The IISc researchers from the department of mechanical engineering (DME), while pointing out that foot injuries or wounds in persons with diabetes heal at a slower rate than in healthy individuals, which increases chances of infection, and may lead to complications requiring amputation in extreme cases, said the specially-designed sandals they’ve developed that could aid faster healing.
The team is collaborating with start-ups Foot Secure and Yostra Labs to commercialise their product.
“Developed by the IISc-led team, the 3D-printed sandals can be customised to an individual’s foot dimensions and walking style. Unlike conventional therapeutic footwear, a snapping mechanism in these sandals keeps the feet well-balanced, enabling faster healing of the injured region and preventing injuries from arising in other areas of the feet,” IISc said.
The institute added that the footwear can be especially beneficial for people who have diabetic peripheral neuropathy — those suffering from nerve damage caused by diabetes, leading to a loss of sensation in the foot.
“Diabetic peripheral neuropathy is one of the long-term complications of diabetes, and its diagnosis is mostly neglected,” Pavan Belehalli, head of the department of podiatry at KIER, and one of the authors of the study published in Wearable Technologies, says. He adds that such loss of sensation leads to irregular walking patterns in diabetic persons.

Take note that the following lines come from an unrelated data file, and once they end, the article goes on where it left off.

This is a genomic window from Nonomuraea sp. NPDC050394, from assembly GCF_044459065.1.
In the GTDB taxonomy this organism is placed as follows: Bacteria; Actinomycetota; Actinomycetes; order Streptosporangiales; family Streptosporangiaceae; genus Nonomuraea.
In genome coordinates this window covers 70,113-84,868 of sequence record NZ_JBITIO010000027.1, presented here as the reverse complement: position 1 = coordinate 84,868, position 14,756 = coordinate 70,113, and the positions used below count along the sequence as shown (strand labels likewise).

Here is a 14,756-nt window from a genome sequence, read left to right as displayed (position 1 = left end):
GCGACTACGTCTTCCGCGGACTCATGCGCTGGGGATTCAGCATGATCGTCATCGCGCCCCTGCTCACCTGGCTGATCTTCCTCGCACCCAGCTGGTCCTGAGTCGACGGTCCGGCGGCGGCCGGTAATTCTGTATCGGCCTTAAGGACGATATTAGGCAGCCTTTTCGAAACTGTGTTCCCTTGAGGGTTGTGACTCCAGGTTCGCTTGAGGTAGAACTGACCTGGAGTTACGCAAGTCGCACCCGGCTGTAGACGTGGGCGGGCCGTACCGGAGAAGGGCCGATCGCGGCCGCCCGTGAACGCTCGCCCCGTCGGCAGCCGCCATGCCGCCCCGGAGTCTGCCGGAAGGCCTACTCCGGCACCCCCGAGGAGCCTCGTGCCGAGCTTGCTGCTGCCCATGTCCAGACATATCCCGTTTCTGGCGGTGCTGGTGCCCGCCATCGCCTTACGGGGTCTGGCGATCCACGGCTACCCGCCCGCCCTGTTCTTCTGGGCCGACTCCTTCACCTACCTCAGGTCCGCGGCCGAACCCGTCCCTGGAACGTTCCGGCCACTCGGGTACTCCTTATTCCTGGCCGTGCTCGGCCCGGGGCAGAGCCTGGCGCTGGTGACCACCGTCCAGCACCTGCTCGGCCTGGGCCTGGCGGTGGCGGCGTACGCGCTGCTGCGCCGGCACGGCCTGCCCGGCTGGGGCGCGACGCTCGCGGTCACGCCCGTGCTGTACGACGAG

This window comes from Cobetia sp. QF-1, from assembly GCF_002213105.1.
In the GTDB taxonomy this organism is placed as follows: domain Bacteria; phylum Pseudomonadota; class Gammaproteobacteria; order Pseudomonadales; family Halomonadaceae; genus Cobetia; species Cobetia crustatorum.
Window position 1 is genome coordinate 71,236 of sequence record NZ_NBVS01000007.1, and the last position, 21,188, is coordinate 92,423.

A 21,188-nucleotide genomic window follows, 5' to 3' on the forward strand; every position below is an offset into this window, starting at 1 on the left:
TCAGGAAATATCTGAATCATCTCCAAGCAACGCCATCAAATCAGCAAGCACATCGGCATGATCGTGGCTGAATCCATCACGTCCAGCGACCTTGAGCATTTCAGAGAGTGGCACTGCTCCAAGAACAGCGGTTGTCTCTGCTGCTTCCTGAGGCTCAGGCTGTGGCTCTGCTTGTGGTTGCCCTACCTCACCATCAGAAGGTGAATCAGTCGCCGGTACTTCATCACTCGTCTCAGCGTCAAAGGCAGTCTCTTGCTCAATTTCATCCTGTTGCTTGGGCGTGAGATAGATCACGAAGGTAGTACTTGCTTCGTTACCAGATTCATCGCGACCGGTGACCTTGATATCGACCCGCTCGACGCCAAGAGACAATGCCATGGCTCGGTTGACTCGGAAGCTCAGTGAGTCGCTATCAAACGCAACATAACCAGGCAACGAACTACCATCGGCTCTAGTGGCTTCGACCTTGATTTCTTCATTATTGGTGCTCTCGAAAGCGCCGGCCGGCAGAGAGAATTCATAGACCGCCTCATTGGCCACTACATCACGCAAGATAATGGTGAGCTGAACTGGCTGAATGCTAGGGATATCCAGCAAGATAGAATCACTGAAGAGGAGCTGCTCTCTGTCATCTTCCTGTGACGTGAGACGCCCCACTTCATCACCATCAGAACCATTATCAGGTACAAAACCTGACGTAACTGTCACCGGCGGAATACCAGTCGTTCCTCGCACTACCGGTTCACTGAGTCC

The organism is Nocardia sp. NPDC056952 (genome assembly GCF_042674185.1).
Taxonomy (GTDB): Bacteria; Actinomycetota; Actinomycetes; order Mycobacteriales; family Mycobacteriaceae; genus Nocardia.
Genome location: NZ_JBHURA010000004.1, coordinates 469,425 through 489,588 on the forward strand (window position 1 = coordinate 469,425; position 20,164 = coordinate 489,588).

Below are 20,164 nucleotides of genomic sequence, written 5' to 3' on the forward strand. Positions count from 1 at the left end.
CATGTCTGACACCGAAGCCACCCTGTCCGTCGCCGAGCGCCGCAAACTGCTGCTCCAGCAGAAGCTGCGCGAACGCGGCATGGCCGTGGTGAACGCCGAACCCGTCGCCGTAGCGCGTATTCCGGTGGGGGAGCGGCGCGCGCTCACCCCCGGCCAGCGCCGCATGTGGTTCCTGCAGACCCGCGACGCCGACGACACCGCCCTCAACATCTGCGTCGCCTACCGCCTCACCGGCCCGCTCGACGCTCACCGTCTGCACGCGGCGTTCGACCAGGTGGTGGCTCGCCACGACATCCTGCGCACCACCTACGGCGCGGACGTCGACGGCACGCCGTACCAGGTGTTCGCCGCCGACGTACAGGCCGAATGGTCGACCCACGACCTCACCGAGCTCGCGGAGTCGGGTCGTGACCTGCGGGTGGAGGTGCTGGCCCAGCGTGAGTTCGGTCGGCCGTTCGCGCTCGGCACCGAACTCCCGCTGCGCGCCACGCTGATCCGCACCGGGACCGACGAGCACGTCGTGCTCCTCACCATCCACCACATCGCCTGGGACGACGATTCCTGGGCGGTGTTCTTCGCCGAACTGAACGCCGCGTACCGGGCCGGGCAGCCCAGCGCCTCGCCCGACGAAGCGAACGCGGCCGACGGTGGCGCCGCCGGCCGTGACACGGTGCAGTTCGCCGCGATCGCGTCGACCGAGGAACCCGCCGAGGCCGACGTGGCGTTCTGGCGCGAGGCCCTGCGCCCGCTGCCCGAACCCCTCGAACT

For example, a healthy person usually places their heel first on the ground, followed by the foot and toes, and then the heel again – this ‘gait cycle’ distributes the pressure evenly across the foot, but due to the loss of sensation, diabetic persons may not always follow this sequence. This means that the pressure is unevenly distributed.
And, regions of the foot where the pressure exerted is high are at greater risk of developing ulcers, corns, calluses and other complications.
Stating that most therapeutic footwear available are ineffective at off-loading the uneven pressure exerted by the ‘abnormal’ gait cycle of diabetic persons, the researchers said, they designed arches in their sandals that ‘snap’ to an inverted shape when a pressure beyond a certain threshold is applied, to address this challenge.
“When we remove the pressure, the arch automatically comes back to its initial position. This is called self-offloading. We consider the individual’s weight, foot size, walking speed and pressure distribution to arrive at the maximum force that has to be off-loaded,” explains the first author, Priyabrata Maharana, a PhD student at IISc’s DME.
Multiple arches have been designed along the length of the footwear to off-load the pressure effectively, IISc said.
Prof GK Ananthasuresh from DME, a senior author of the study, said: “This is a mechanical solution to a problem. Most of the time, people use electromechanical solutions involving use of sensors and actuators that can rack up the price of the footwear.”
Ananthasuresh added that while there are a lot of commercial shoe manufacturers selling costly footwear in the name of giving comfort using what they call memory foam, tests conducted on such footwear show that they “don’t have the required characteristics”.
“…This (IISc) footwear can be used not only by people suffering from diabetic neuropathy, but by others.”